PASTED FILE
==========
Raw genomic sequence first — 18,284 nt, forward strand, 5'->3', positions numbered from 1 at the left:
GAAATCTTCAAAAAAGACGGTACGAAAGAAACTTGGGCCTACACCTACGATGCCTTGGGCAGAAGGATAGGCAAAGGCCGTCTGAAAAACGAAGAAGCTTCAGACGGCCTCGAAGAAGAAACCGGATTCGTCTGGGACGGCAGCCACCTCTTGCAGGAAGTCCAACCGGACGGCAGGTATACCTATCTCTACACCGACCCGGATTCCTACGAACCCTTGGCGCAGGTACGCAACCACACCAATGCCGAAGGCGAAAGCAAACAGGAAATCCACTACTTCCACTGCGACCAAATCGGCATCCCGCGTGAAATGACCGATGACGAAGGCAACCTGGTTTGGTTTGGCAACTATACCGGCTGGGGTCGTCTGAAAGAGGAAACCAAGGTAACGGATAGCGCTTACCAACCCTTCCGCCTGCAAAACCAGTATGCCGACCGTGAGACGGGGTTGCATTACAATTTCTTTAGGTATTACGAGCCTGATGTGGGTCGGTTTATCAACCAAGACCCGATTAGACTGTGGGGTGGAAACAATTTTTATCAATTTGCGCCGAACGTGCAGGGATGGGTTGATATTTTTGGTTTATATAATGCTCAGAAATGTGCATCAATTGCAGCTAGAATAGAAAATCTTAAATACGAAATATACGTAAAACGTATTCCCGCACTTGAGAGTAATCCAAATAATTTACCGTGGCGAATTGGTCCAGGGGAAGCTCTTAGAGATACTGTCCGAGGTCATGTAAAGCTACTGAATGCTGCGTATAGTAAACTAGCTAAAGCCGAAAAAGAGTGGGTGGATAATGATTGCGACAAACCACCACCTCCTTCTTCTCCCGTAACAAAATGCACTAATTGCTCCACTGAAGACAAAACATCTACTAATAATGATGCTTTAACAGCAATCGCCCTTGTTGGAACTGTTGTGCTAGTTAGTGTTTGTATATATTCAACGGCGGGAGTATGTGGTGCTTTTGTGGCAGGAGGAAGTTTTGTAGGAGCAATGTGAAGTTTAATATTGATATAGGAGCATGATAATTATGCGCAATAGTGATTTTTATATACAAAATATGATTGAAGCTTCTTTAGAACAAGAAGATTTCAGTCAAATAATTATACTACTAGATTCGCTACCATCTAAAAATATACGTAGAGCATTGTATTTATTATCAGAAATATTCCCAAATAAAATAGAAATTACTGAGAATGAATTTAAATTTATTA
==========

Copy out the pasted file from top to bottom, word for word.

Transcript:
Raw genomic sequence first — 18,284 nt, forward strand, 5'->3', positions numbered from 1 at the left:
GAAATCTTCAAAAAAGACGGTACGAAAGAAACTTGGGCCTACACCTACGATGCCTTGGGCAGAAGGATAGGCAAAGGCCGTCTGAAAAACGAAGAAGCTTCAGACGGCCTCGAAGAAGAAACCGGATTCGTCTGGGACGGCAGCCACCTCTTGCAGGAAGTCCAACCGGACGGCAGGTATACCTATCTCTACACCGACCCGGATTCCTACGAACCCTTGGCGCAGGTACGCAACCACACCAATGCCGAAGGCGAAAGCAAACAGGAAATCCACTACTTCCACTGCGACCAAATCGGCATCCCGCGTGAAATGACCGATGACGAAGGCAACCTGGTTTGGTTTGGCAACTATACCGGCTGGGGTCGTCTGAAAGAGGAAACCAAGGTAACGGATAGCGCTTACCAACCCTTCCGCCTGCAAAACCAGTATGCCGACCGTGAGACGGGGTTGCATTACAATTTCTTTAGGTATTACGAGCCTGATGTGGGTCGGTTTATCAACCAAGACCCGATTAGACTGTGGGGTGGAAACAATTTTTATCAATTTGCGCCGAACGTGCAGGGATGGGTTGATATTTTTGGTTTATATAATGCTCAGAAATGTGCATCAATTGCAGCTAGAATAGAAAATCTTAAATACGAAATATACGTAAAACGTATTCCCGCACTTGAGAGTAATCCAAATAATTTACCGTGGCGAATTGGTCCAGGGGAAGCTCTTAGAGATACTGTCCGAGGTCATGTAAAGCTACTGAATGCTGCGTATAGTAAACTAGCTAAAGCCGAAAAAGAGTGGGTGGATAATGATTGCGACAAACCACCACCTCCTTCTTCTCCCGTAACAAAATGCACTAATTGCTCCACTGAAGACAAAACATCTACTAATAATGATGCTTTAACAGCAATCGCCCTTGTTGGAACTGTTGTGCTAGTTAGTGTTTGTATATATTCAACGGCGGGAGTATGTGGTGCTTTTGTGGCAGGAGGAAGTTTTGTAGGAGCAATGTGAAGTTTAATATTGATATAGGAGCATGATAATTATGCGCAATAGTGATTTTTATATACAAAATATGATTGAAGCTTCTTTAGAACAAGAAGATTTCAGTCAAATAATTATACTACTAGATTCGCTACCATCTAAAAATATACGTAGAGCATTGTATTTATTATCAGAAATATTCCCAAATAAAATAGAAATTACTGAGAATGAATTTAAATTTATTA